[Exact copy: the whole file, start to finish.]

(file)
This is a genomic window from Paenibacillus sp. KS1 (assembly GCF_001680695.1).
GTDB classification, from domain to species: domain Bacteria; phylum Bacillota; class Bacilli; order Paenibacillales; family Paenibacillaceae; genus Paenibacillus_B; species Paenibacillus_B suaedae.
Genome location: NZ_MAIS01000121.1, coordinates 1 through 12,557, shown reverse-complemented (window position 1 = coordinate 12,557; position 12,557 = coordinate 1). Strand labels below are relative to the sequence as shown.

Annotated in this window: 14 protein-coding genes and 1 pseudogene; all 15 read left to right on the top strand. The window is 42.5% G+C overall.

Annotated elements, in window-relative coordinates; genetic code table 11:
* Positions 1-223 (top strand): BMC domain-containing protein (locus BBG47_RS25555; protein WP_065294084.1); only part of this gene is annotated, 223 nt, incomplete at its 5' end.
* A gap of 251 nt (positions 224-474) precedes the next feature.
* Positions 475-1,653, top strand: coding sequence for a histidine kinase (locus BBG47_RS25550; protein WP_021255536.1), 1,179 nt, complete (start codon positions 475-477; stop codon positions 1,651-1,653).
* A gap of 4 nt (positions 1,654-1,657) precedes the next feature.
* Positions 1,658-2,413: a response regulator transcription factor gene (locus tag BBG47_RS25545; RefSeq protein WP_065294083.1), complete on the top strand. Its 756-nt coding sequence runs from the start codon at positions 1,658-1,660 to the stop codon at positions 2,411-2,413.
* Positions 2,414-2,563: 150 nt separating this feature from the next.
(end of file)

This is a genomic window from Paenibacillus sp. KS1 (assembly GCF_001680695.1).
GTDB classification, from domain to species: domain Bacteria; phylum Bacillota; class Bacilli; order Paenibacillales; family Paenibacillaceae; genus Paenibacillus_B; species Paenibacillus_B suaedae.
Genome location: NZ_MAIS01000121.1, coordinates 1 through 12,557, shown reverse-complemented (window position 1 = coordinate 12,557; position 12,557 = coordinate 1). Strand labels below are relative to the sequence as shown.

Annotated in this window: 14 protein-coding genes and 1 pseudogene; all 15 read left to right on the top strand. The window is 42.5% G+C overall.

Annotated elements, in window-relative coordinates; genetic code table 11:
* Positions 1-223 (top strand): BMC domain-containing protein (locus BBG47_RS25555; protein WP_065294084.1); only part of this gene is annotated, 223 nt, incomplete at its 5' end.
* A gap of 251 nt (positions 224-474) precedes the next feature.
* Positions 475-1,653, top strand: coding sequence for a histidine kinase (locus BBG47_RS25550; protein WP_021255536.1), 1,179 nt, complete (start codon positions 475-477; stop codon positions 1,651-1,653).
* A gap of 4 nt (positions 1,654-1,657) precedes the next feature.
* Positions 1,658-2,413: a response regulator transcription factor gene (locus tag BBG47_RS25545; RefSeq protein WP_065294083.1), complete on the top strand. Its 756-nt coding sequence runs from the start codon at positions 1,658-1,660 to the stop codon at positions 2,411-2,413.
* Positions 2,414-2,563: 150 nt separating this feature from the next.